SNC’s unveiling of the cargo version of Dream Chaser came less than a week after another company offered the public a first look at its cargo concept. Unlike other companies, Lockheed Martin has neither an existing commercial cargo vehicle, or has done work on a commercial crew vehicle. While some speculated that the company might offer a variant of the Orion spacecraft it’s developing for NASA’s exploration program, the company instead has gone in a very different direction.
Lockheed’s concept consists of two different vehicles. One, called Jupiter, is a space tug, equipped with propulsion systems and a robotic arm. The other, Exoliner, is a version of the cargo contained used by Europe’s Automated Transfer Vehicle (ATV) to carry cargo to the ISS. In a train metaphor used by the company at the March 12 press event (held at Washington’s Union Station), Jupiter is a locomotive while Exoliner is a railcar.
Lockheed Martin would start cargo services by launching a Jupiter and Exoliner together on an Atlas V. That vehicle would berth with the station with the assistance of the station’s robotic arm, in much the same way as Cygnus and Dragon cargo spacecraft do today. After unloading up to 5,000 kilograms of cargo and then loading cargo for disposal, Jupiter and Exoliner would unberth from the ISS and move away.
Rather than reentering immediately, though, the two spacecraft would remain in orbit for weeks or months. During that time, it could carry out additional missions, such as launching small satellites or performing remote sensing observations with hosted sensors.
|“The expensive part of this system stays in orbit and is reused on every mission,” said Crocker, offering considerable savings. “You can put a number to it, and it’s not small.”|
Later, an Atlas V would launch just an Exoliner filled with cargo. The Jupiter and the old Exoliner then meets up with the new Exoliner, still mated to its Centaur upper stage. Jupiter would then use its robotic arm to swap Exoliner modules, grabbing the new module for transport to the ISS while attaching the old one to the Centaur, which would then fire its engine to reenter.
The concept looks brand new, but Lockheed Martin officials emphasized the flight heritage of its various components. “You have to have a design that has proven systems” to make both investors and customers comfortable, said Wanda Sigur, vice president and general manager of Lockheed Martin Space Systems Civil Space line of business. “A solution that includes design reuse.”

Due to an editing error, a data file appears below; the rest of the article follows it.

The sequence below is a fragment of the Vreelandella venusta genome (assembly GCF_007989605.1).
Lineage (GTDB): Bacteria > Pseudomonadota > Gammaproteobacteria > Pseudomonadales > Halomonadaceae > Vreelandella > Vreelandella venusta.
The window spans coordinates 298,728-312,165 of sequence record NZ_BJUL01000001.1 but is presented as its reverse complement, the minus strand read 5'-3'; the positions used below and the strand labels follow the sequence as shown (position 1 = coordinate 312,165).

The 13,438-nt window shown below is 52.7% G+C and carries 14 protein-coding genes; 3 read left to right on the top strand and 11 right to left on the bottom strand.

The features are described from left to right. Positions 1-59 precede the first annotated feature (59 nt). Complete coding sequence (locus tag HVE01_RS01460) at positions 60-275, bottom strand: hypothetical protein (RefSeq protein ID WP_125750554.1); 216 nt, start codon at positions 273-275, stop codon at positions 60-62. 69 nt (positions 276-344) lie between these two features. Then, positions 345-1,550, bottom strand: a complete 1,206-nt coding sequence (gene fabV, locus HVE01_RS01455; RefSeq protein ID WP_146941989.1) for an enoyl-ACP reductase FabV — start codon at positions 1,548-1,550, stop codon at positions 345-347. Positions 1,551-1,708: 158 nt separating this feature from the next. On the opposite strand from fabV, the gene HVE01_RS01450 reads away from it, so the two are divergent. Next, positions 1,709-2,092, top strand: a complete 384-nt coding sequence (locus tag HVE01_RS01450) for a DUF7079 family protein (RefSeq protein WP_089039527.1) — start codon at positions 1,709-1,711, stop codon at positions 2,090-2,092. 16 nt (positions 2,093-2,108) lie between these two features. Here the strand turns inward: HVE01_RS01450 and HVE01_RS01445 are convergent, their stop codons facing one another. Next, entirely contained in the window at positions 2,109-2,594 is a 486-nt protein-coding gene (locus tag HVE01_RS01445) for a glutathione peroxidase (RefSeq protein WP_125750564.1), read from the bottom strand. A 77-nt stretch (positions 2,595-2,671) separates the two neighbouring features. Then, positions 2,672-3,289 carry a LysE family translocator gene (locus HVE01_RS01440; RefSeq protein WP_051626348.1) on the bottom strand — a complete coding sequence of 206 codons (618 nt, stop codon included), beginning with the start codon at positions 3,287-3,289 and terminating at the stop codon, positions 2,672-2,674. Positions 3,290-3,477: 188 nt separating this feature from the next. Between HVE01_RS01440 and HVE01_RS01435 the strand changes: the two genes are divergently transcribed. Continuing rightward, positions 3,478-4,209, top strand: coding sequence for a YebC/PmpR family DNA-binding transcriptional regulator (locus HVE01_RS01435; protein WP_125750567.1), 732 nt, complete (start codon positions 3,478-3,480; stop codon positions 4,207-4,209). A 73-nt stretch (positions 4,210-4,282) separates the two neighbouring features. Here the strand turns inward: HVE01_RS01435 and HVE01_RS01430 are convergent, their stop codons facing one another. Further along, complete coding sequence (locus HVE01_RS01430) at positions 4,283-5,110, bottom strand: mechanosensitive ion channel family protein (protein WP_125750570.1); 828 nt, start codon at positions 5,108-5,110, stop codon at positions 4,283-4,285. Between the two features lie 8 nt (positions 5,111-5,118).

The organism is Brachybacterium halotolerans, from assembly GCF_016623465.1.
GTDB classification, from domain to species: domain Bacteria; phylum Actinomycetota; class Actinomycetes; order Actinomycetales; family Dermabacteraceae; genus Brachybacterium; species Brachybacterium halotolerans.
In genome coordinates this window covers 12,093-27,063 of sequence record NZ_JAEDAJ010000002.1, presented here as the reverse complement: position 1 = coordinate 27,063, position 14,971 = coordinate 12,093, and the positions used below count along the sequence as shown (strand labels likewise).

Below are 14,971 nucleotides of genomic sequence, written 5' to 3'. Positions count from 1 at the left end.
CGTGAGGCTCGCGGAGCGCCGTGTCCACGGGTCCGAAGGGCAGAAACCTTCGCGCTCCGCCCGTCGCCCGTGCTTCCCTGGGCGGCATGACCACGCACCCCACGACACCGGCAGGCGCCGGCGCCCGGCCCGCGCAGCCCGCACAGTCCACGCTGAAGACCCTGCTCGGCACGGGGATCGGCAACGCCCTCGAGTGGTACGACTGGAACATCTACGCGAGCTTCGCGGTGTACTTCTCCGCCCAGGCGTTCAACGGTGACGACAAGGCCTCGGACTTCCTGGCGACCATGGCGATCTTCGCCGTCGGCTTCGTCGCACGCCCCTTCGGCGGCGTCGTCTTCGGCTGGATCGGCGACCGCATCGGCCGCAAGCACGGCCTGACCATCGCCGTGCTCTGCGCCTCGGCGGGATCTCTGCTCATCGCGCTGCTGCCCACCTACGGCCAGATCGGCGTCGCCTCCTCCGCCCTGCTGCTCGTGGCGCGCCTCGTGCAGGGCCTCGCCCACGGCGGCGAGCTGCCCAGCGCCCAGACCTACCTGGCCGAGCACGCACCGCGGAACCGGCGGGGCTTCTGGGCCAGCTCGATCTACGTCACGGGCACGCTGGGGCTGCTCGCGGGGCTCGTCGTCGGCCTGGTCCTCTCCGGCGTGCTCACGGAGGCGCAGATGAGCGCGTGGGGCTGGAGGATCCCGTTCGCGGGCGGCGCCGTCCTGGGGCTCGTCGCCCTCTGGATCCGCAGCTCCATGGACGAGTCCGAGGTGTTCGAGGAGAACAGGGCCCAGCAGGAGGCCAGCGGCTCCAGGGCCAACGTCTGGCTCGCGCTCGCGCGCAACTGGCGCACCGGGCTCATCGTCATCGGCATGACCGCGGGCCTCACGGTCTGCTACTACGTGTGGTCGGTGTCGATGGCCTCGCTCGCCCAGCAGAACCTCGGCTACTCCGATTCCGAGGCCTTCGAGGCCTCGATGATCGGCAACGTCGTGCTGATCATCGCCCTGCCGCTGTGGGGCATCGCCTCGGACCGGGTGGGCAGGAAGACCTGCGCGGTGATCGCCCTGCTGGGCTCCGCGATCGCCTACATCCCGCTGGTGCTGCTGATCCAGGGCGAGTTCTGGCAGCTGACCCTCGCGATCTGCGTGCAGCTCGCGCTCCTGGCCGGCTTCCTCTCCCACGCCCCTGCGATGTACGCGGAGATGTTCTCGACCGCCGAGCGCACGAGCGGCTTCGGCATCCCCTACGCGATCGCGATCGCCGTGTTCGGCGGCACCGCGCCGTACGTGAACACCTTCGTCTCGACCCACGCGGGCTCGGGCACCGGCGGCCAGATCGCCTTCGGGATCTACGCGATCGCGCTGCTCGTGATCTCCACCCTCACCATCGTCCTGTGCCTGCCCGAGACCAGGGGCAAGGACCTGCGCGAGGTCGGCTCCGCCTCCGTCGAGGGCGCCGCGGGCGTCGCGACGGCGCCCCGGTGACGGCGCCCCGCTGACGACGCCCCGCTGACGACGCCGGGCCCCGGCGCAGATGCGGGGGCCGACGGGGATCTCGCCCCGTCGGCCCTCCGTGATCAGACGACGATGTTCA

Jupiter is based on hardware that has flown on a number of Lockheed Martin spacecraft, including the MAVEN Mars orbiter. Canada’s MDA is providing the robotic arm based on its past work on shuttle and station robotics, while Thales Alenia Space is providing the Exoliner cargo module that is derived on the one it built for the ATV.
One advantage of this architecture, company officials argued, was cost. “The expensive part of this system stays in orbit and is reused on every mission,” said Jim Crocker, vice president and general manager of Lockheed Martin Space Systems International. Jupiter, he said, contains avionics and sensors, among other subsystems that don’t need to be purchased for every cargo flight, saving money. “You can put a number to it, and it’s not small.” Crocker, though, did not put a number to the cost savings offered by reusing Jupiter.
The system can also be used for other applications beyond ISS cargo transfer. One obvious application hinted at in the Lockheed Martin briefing is satellite servicing: the same ability to rendezvous with and manipulate vehicles that Jupiter provides could be repurposed for repairing or refueling spacecraft.
The company emphasized the role that Jupiter and Exoliner could play in supporting cislunar human spaceflight. Lockheed Martin space architect Josh Hopkins said a Jupiter/Exoliner stack could be launched with an Orion on a Block 1 version of NASA’s Space Launch System, acting as a logistics and habitat module. “When you dock Orion to one of these, you triple the living space for the astronauts,” he said.
Jupiter and Exoliner could also serve as the building block for an outpost at the Earth-Moon L1 point or distant retrograde lunar orbit. Hopkins said the system could be launched independently of SLS as a primary payload on a commercial vehicle.
“We’re unveiling a solution that goes beyond the space station, a solution that will allow us to set the stage for a revolution in the commercial exploration with NASA of first LEO, and then beyond,” Crocker said, emphasizing the public-private partnership nature of ISS cargo resupply and linking it to the development of the transcontinental railroad (Jupiter was named after one of the locomotives that met at Promontory, Utah, in 1869 to mark the completion of that railroad.)
NASA, though, will judge these and other systems primarily on their ability to transport cargo to and from the ISS. For all the discussion of extending human spaceflight, and commercial’s role in that, beyond LEO, these systems must first demonstrate the ability to keep that one current outpost in Earth orbit adequately supplied to enable those future steps.